*Adapted from Madsen 2019.3

STRATEGIES THAT ADDRESS THE DISPARITIES

In order to initiate lasting change, this issue must be addressed at the highest levels, by the institution promotion committee, the dean, and where appropriate, the university president or provost. • Ask if your institution keeps track of faculty rank by the percentage of female and underrepresented minority (URM). What do these statistics show? • If not already being done, initiate a database to keep track of promotions by gender and URM status in your department. • Actively sponsor and promote speaking engagements, national involvement, and scholarly collaboration of women, and URMs in your department.

ACTIONABLE STEPS YOUR GROUP CAN TAKE

• Appoint a faculty member to oversee and report regularly on female and URM faculty advancement for your department. This can be the same person who is in

charge of all faculty advancement, typically the vice chair for faculty affairs/promotion/faculty development. This person or their designee should hold office hours and meet regularly with those considering promotion. • Meet with the head of the promotions committee at your academic medical center to discuss policies that might be unfair to female faculty (e.g. that the requirement of speaking at international conferences be fulfilled before being considered for promotion to full professor, or the requirement that tenure must be achieved within a certain time limit, without allowing for maternity/family leave to stop the clock). • Offer a biannual curriculum vitae (CV) review session, where faculty can bring their CV to review with the group and discuss suggestions for improvement (e.g. by adding things they hadn’t thought of or by identifying areas for future activities to enhance the CV). • Invite the vice chair for promotions (or faculty development) to your women’s group meeting. • Encourage, support and/or sponsor involvement in national committees, networking, and conferences. The connections that are made will help faculty exhibit national/international reputation. • Utilize the AWAEM Letter Writers Bureau (see resources).

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HOW TO MEASURE SUCCESS ON THIS TOPIC

• Maintain transparency and regularly report on female and/or URM faculty rank. • Measure the change in the numbers of female and/or URM faculty promoted over time (assistant to associate and associate to full professor). • Measure faculty knowledge of and satisfaction with available resources and, where appropriate, add resources for areas where gaps exist.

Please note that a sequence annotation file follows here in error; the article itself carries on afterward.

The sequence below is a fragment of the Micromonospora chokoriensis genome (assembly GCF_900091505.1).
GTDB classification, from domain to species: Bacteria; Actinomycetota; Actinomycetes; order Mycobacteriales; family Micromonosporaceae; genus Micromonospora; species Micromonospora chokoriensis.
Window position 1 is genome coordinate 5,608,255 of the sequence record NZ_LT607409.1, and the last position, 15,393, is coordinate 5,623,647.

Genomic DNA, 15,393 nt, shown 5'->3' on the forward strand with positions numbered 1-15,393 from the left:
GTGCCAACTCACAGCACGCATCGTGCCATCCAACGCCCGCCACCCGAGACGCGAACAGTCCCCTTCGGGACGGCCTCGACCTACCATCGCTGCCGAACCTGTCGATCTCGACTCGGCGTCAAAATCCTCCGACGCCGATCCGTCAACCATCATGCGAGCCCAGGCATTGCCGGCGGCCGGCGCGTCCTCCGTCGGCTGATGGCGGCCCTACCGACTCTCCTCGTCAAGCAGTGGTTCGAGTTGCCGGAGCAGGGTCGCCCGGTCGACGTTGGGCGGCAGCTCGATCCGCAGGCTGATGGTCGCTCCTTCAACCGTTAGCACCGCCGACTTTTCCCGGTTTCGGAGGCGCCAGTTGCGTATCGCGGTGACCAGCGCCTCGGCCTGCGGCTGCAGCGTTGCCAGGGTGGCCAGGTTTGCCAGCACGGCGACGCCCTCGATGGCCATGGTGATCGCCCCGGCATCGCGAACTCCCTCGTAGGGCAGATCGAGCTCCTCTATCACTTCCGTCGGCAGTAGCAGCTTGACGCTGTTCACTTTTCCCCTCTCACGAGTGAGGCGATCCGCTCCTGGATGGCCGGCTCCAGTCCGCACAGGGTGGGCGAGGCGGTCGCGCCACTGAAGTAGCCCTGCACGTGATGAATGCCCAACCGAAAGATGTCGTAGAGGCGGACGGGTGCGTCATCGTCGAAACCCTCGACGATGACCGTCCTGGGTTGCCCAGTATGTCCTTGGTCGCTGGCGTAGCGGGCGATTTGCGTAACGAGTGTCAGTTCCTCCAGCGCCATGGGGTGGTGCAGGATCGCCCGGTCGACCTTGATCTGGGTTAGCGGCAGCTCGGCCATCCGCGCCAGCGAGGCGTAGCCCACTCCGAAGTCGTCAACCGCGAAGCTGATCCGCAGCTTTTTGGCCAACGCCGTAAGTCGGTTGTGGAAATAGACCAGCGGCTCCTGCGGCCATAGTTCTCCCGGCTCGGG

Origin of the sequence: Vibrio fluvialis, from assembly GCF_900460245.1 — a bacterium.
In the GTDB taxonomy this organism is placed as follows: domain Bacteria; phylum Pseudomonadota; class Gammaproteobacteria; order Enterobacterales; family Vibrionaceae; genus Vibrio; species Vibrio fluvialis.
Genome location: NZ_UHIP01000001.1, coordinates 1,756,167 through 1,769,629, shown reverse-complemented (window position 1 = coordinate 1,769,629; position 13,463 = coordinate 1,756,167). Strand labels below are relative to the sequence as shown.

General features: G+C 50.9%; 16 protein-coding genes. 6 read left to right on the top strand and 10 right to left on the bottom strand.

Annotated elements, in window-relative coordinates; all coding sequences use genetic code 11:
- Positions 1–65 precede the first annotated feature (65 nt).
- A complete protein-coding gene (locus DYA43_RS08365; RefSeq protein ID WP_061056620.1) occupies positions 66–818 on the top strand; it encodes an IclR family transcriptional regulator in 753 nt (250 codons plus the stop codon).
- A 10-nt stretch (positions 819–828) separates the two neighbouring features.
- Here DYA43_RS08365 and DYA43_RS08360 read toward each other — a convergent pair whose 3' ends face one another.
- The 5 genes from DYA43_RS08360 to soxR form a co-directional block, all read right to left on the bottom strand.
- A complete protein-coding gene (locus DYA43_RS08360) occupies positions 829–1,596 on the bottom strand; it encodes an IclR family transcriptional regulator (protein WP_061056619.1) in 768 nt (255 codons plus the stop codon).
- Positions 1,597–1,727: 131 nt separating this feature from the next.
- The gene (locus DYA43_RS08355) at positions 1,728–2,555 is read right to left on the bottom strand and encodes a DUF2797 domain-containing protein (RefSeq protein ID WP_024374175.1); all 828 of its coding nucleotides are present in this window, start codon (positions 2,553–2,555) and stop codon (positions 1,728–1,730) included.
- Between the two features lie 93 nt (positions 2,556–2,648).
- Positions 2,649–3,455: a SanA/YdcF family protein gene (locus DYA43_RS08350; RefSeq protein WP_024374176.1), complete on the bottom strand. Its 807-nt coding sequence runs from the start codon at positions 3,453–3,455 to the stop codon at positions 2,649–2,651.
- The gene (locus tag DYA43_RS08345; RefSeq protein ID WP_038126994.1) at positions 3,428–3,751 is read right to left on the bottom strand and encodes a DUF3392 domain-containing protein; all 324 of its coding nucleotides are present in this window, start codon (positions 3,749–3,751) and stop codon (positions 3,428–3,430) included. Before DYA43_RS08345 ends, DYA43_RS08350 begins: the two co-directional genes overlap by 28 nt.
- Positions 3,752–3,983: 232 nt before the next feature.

RESEARCH IDEAS FOR BUILDING UPON THIS TOPIC

RESOURCES USED FOR DISCUSSING THIS TOPIC

• Institution-specific promotion criteria, for example type of tracks (e.g. clinical vs unmodified) and criteria for promotion • Institution-specific CV examples and formatting guidance • List of resources available for promotion at your institution (e.g. professional development website, workshops, professional development sessions, etc.) • AWAEM Letter Writers Bureau (a list of sample letter writers, organized by rank): Log into SAEM > My Communities > AWAEM > Library > Folders > Letter Writer Bureau > Excel Spreadsheet

• What is the effect of interventions on promotion rates for women and URM faculty? • What are the perceived barriers to promotion that women report? To provide feedback and recommendations on this topic, email the author at judylinden@gmail.com; Subject: AWAEM Toolkit: Promotion

Pertinent Literature 1. Lautenberger D, Dandar V, Raezer C, Sloane R. The State of Women in Academic Medicine 2013-2014: The Pipeline and Pathways to Leadership [Internet]. AAMC; 2014 [cited 2016 Dec 20]. 2. Bennett CL, Raja AS, Kapoor N, Kass D, Blumenthal DM, Gross N, Mills AM. Gender differences in faculty rank among academic emergency physicians in the united states. Acad Emerg Med [Internet]. 2019;26(3):281-5. 3. Madsen TE, Heron SL, Rounds K, Kass D, Lall M, Sethuraman KN, Arbelaez C, Blomkalns A, Safdar B. Making Promotion Count: The Gender Perspective On Behalf of the Society for Academic Emergency Medicine Equity Research Taskforce. Acad Emerg Med. 2019 Jan 9. 4. Butkus R, Serchen J, Moyer DV, Bornstein SS, Hingle ST. Achieving Gender Equity in Physician Compensation and Career Advancement: A Position Paper of the American College of Physicians. Annals of Internal Medicine 2018;168:721 5. Carr PL, Gunn CM, Kaplan SA, Anita R, Freund KM. Inadequate progress for women in academic medicine: findings from the national faculty study. Journal of Women’s Health. 2015; 24: 190–9. 6. Carr PL, Gunn C, Raj A, Kaplan S, Freund KM. Recruitment, Promotion, and Retention of Women in Academic Medicine: How Institutions Are Addressing Gender Disparities. Womens Health Issues. 2017 May - Jun;27(3):374-381. 7. Gottlieb M, Lotfipour S, Murphy L, Kraus CK, Langabeer JR, II, Langdorf MI, Scholarship in Emergency Medicine: A Primer for Junior Academics Part I: Writing and Publishing. West J Emerg Med. 2018 Nov; 19(6): 996–1002. 8. Kaatz A, Carnes M. Stuck in the out-group: Jennifer can’t grow up, Jane’s invisible, and Janet’s over the hill. J Womens Health (Larchmt). 2014 Jun;23(6):481-4. 9. Langabeer J, Michael Gottlieb M, Chadd CK, Lotfipour S, Murphy LS, Langdorf MI. Scholarship in Emergency Medicine: A Primer for Junior Academics: Part II: Promoting Your Career and Achieving Your Goals.  West J Emerg Med.  2018 Jul; 19(4): 741–745. 10. Madsen TE, Linden JA, Rounds K, Hsieh YH, Lopez BL, Boatright D, Garg N, Heron SL, Jameson A, Kass D, Lall MD, Melendez AM, Scheulen JJ, Sethuraman KN, Westafer LM, Safdar B. Current Status of Gender and Racial/Ethnic Disparities Among Academic Emergency Medicine Physicians. Acad Emerg Med. 2017 Oct;24(10):1182-1192. 11. Murphy LS, Kraus CK, Lotfipour S, Gottlieb M, Langabeer JR, Langdorf MI. Measuring Scholarly Productivity: A Primer for Junior Faculty. Part III: Understanding Publication Metrics West J Emerg Med. 2018 Nov; 19(6): 1003–1011. 12. Nunez-Smith M, Ciarleglio MM, Sandoval-Schaefer T, Elumn J, Castillo-Page L, Peduzzi P, Bradley EH. Institutional variation in the promotion of racial/ethnic minority faculty at US medical schools. American Journal of Public Health. 2012; 102: 852–8. 13. Paulus JK, Switkowski KM, Allison GM.  Where is the leak in the pipeline? Investigating gender differences in academic promotion at an academic medical centre.  Prospect Med Ed 2016;5:125-128 14. Westring A, McDonald JM, Carr P, Grisso JA. An integrated framework for gender equity in academic medicine. Academic Medicine. 2016; 91: 1041–4.